________________ CM . . . . Volume VII Number 8 . . . . December 15, 2000

That Silent Summer.

Elaine Medline.
Markham, ON: Scholastic Canada Ltd., 1999.
169 pp., pbk., $5.99.
ISBN 0-590-51510-1.

Subject Headings:
Intergenerational relations-Juvenile fiction.
Grandparent and child-Juvenile fiction.
Lakes-Juvenile fiction.

Grades 5 - 8 / Ages 10 - 13.

Review by Kathleen Kirk.

**.5 /4


A large raindrop butted my forehead.

"We have to go back," Minnow told Yanny. "It's raining now."

"Let me row!" Yanny said.

"You can't," Minnow said, getting angry. "Let's turn back. I felt rain. We have to turn back. Please."

Yanny stuck her tongue out to test for rain. "It's not raining," she said.

"It is raining," Minnow said.

Let me row," Yanny repeated. "I'm strong. I have muscles. Look at my legs. These aren't the legs of an old lady. They're the legs of someone in her late sixties."

The summer may have been silent, but there was plenty to occupy the lives of Minnow and her three elderly relatives. A reluctant, teenage Minnow arrives at Lake Birch to spend the summer holidays with her grandmother, Yanny, Aunt Anna, and Uncle Cliff. Minnow comes to know her unconventional grandmother by the grandmother's strong reactions and opinions, particularly those concerning the death of her friend and the building of a modern resort with all of the ensuing hustle and bustle. Aunt Anna, who has chosen to be mute, spends her time with her plants and watches over Minnow as she adapts to and begins to enjoy her surroundings. Anna also assists Minnow with her plan to duplicate the challenging annual swim that her mother undertook as a teenager. Uncle Cliff, who spends his time resting and writing poetry, shows Minnow the humor in events of their daily lives. When a neighbor, Montgomery Moore, moves in after his home burns down, he and Anna fall in love.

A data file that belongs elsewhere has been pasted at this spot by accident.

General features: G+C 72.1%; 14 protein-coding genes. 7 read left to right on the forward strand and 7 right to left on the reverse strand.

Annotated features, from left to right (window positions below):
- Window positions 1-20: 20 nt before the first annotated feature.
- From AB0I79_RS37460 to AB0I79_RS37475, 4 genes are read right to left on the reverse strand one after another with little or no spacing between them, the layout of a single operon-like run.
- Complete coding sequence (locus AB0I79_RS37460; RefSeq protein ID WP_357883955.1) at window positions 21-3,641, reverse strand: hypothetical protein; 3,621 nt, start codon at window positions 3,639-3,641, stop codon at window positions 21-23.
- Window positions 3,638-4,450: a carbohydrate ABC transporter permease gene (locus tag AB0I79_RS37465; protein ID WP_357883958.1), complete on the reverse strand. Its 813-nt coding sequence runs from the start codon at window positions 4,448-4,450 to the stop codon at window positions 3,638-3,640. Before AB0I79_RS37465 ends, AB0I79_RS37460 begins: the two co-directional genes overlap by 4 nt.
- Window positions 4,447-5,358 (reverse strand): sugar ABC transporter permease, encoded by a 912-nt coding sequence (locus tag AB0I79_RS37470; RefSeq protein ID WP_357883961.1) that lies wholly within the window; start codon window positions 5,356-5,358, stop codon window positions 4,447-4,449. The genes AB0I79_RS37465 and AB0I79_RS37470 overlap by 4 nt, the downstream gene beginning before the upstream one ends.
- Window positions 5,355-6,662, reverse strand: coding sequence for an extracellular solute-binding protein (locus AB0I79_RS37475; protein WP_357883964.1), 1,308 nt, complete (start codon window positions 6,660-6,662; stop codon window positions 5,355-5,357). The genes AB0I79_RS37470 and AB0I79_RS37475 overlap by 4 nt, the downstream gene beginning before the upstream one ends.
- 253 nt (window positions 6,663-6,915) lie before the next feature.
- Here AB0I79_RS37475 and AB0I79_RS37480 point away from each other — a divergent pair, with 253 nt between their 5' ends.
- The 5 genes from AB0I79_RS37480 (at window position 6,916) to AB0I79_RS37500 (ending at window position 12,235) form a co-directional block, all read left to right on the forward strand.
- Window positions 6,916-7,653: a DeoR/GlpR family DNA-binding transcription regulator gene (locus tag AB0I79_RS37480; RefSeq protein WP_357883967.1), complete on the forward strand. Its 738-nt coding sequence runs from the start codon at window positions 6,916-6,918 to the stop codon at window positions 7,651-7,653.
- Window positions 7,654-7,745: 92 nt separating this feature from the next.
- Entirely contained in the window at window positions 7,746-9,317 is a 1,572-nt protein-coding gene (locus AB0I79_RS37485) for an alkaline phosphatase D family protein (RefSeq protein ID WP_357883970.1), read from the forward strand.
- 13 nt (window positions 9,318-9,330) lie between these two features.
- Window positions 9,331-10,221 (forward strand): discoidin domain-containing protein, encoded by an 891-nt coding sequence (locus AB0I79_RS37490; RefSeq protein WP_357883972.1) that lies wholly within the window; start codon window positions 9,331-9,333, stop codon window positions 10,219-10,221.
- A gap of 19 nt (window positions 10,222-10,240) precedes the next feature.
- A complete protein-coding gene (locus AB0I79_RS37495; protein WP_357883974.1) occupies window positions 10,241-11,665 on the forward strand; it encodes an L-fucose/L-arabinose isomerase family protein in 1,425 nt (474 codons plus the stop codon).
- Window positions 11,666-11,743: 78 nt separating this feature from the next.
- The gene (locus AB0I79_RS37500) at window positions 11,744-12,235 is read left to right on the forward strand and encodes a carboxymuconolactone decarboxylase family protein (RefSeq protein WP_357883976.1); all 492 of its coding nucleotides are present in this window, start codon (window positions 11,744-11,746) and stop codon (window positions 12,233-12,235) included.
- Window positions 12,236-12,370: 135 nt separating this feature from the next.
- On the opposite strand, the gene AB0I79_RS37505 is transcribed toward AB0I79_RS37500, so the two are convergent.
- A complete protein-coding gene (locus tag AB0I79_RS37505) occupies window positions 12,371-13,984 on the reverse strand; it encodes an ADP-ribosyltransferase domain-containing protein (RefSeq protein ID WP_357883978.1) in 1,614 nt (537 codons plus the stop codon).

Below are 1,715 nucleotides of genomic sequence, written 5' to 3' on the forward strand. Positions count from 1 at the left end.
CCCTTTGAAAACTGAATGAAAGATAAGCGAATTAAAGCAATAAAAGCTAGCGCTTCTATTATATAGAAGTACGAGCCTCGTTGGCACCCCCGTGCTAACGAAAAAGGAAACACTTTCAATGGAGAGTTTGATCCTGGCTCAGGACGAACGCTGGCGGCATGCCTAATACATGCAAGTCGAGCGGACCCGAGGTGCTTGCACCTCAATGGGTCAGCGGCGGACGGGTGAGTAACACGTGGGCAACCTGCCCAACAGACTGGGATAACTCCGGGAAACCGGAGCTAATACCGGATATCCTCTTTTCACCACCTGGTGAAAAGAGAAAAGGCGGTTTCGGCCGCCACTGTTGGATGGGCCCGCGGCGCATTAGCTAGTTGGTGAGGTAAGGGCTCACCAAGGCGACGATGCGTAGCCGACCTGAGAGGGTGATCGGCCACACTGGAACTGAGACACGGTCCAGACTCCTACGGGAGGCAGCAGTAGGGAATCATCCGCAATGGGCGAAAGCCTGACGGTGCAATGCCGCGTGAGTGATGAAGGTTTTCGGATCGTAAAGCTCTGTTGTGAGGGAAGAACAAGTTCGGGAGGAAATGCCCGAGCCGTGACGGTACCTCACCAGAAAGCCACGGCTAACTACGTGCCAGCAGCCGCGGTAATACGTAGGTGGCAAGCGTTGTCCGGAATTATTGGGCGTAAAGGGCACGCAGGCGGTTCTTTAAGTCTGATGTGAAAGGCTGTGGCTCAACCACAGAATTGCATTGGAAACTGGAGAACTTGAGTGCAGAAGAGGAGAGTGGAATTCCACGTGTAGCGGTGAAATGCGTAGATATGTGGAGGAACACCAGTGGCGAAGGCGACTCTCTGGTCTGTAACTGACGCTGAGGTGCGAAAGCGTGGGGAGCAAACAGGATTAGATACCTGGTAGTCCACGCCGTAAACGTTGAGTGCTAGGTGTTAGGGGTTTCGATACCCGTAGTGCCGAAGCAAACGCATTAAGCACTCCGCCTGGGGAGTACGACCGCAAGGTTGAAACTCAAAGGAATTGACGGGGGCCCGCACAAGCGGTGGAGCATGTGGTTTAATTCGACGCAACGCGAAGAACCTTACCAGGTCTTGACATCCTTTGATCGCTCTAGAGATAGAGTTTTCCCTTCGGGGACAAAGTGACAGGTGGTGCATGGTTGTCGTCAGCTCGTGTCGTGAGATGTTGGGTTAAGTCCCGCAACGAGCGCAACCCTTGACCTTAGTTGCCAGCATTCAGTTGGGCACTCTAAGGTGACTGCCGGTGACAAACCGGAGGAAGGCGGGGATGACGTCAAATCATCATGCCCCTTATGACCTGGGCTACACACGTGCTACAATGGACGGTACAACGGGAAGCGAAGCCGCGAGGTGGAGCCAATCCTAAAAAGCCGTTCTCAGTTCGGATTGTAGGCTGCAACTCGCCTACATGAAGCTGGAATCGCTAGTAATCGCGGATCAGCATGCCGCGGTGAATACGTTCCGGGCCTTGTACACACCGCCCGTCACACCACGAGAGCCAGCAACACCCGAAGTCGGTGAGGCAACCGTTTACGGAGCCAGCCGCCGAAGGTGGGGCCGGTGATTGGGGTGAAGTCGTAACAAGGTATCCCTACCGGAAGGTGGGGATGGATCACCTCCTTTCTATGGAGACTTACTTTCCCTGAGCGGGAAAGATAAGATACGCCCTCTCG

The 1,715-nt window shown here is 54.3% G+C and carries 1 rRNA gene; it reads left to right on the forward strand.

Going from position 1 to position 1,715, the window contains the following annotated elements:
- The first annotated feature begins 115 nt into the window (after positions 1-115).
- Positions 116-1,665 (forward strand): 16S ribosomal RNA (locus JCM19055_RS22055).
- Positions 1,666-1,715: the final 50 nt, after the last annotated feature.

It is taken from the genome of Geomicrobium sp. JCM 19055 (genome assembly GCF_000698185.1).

That Silent Summer is not only Minnow's story but also that of her grandmother and her aunt; however, neither of their tales develops into the central plot or theme of the novel. The major dilemmas of the story are those of Yang and Anna while Minnow is the catalyst that assists them in resolving their problems. Medline cleverly uses the device of having Aunt Anna speak in a conversational tone in order to draw the reader into the story. The story is narrated from Aunt Anna's perspective, and so it is her thoughts and insights that the readers come to know. Though Medline's elderly people are treated with tenderness, they often behave as caricatures. Because of Medline's focus on the seniors' stories, thoughts and actions, this novel will be an interesting addition to a to a Middle Years study of the elderly. Students could examine the issues that concern elderly people and discuss the stereotyping of the aged. The pacing of That Silent Summer is exactly like that of a summer holiday, relaxing and laid back.


Kathleen Kirk is the teacher-librarian at Linden Meadows School in Winnipeg, MB.

To comment on this title or this review, send mail to cm@umanitoba.ca.

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Published by
The Manitoba Library Association
ISSN 1201-9364